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Sports >  High school sports

Dave Nichols: Patience waning as parents still play waiting game to watch student-athletes

Life during the pandemic has been all about playing the waiting game. Waiting for curves to flatten. Waiting to reconnect with loved ones and friends. Waiting for businesses and restaurants to reopen. Waiting for sports to return. Waiting for a vaccine.

So asking folks to wait just a little bit longer in order to watch their kids play high school sports again seems like a tough ask – and some are tired of waiting.

When Gov. Jay Inslee announced on Feb. 11 the state had moved into Phase 2, high school athletes and their families were overjoyed that sports competitions could return.

Traditional fall sports football, volleyball and girls soccer are now taking place across the Greater Spokane League and other state leagues, even as Idaho has already conducted fall and winter sports and is getting ready for the boys state basketball tournament.

But at least Washington is playing high school sports again, and it’s been good for all involved.

“All the protocols we’ve planned and set up to get games going again have been working,” GSL director Ken VanSickle said. “Families and kids have been following the rules in place to allow them to compete and we’ve been having good success with that.”

But now, some of those family members are growing impatient to see their kids in action. At least one local group has started an online petition to allow fans and a student section into games.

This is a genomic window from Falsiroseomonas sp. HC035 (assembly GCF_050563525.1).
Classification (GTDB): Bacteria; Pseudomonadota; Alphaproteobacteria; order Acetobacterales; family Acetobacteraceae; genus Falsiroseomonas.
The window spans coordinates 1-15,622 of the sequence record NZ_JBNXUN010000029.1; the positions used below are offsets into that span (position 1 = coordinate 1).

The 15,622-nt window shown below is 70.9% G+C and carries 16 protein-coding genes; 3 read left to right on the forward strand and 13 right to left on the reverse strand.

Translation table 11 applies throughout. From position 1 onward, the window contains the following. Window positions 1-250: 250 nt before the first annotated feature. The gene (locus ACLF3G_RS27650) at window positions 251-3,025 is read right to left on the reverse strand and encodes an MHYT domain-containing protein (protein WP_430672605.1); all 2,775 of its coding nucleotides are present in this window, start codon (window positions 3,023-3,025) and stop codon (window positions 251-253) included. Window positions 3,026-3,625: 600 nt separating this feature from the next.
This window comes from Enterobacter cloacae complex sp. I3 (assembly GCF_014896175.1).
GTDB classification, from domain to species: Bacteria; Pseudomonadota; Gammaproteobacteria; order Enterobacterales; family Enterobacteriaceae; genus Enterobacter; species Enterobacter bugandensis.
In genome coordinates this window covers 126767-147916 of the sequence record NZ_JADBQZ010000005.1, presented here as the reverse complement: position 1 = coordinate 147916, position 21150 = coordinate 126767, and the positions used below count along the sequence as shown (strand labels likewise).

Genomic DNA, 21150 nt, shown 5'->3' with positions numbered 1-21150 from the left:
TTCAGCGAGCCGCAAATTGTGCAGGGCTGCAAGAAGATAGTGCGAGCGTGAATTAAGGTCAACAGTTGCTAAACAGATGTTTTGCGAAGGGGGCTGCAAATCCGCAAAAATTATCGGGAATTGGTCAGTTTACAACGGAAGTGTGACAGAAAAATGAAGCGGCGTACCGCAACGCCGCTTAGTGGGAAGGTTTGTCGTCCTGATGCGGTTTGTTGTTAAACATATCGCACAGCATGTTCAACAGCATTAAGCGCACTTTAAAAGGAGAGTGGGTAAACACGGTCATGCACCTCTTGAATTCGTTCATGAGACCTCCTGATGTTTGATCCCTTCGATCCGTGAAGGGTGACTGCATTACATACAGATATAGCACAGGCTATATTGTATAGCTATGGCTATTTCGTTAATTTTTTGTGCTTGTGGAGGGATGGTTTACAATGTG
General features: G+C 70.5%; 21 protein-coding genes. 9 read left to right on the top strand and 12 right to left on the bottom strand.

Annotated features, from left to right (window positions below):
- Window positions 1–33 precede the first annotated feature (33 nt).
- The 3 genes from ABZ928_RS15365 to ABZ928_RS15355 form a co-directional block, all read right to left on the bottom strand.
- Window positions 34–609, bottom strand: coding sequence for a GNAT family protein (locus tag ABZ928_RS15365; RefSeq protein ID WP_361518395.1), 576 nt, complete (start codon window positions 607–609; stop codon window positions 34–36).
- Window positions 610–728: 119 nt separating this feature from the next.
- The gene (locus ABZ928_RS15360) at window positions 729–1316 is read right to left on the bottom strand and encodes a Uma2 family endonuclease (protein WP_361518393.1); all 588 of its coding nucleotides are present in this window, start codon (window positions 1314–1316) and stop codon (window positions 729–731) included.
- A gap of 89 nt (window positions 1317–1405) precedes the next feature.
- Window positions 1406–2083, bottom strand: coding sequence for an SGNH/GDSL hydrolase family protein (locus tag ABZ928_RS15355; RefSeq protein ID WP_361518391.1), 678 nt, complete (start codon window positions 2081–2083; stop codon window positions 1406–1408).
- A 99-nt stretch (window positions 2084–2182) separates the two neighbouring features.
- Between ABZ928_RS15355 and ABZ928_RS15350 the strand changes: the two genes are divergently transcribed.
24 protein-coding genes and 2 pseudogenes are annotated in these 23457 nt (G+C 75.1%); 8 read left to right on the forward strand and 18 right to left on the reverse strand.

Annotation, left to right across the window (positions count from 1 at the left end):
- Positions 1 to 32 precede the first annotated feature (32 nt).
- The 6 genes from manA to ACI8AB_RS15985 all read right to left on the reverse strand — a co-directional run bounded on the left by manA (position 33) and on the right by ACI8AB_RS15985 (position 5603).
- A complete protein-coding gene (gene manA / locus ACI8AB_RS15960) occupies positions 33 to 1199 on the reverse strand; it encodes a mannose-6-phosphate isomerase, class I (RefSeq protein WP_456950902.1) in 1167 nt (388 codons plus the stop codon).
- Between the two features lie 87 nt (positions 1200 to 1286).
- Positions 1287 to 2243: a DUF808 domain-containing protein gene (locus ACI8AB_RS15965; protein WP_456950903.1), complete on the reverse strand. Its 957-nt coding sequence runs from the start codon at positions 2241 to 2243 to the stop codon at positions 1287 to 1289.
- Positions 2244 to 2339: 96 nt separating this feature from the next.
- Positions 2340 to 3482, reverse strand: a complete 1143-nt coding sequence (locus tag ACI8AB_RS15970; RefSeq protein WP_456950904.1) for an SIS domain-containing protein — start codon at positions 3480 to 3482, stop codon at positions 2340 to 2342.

The state still has restrictions on the number of people that can be part of a sporting event – and the way that number is distributed is adding to the frustration.

The maximum number of total participants for any sporting event in the state under Phase 2 – professional, college or high school – is 200 people (or 25% capacity, whichever is lower). That number includes players, coaches, administrators, staff and spectators.

The same limitations apply to Gonzaga basketball and the Gonzaga Prep Bullpups. The Washington State Cougars follow the same rules as the Chewelah Cougars. The Seattle Seahawks have to comply just as the Cheney Blackhawks.

It’s non-negotiable, at least until the governor relaxes the COVID parameters again.

“We understand the frustration the parents are feeling,” VanSickle said. “We feel it, too. Most (coaches and administrators) have or has had kids play in the GSL and we know how important it is for families to share in making those memories – especially for our senior athletes.”

One of the big problems is the vastly different number of participants in the fall sports. Volleyball rosters consist of roughly 20 players and coaches, and soccer teams have 25 to 30, allowing those sports to have a strictly limited number of spectators.

Football teams, however, can have upwards of 80 to 100 participants per team, on top of officials and game staff.

“Some (football) games we’ve struggled to get below the 200 threshold,” VanSickle said.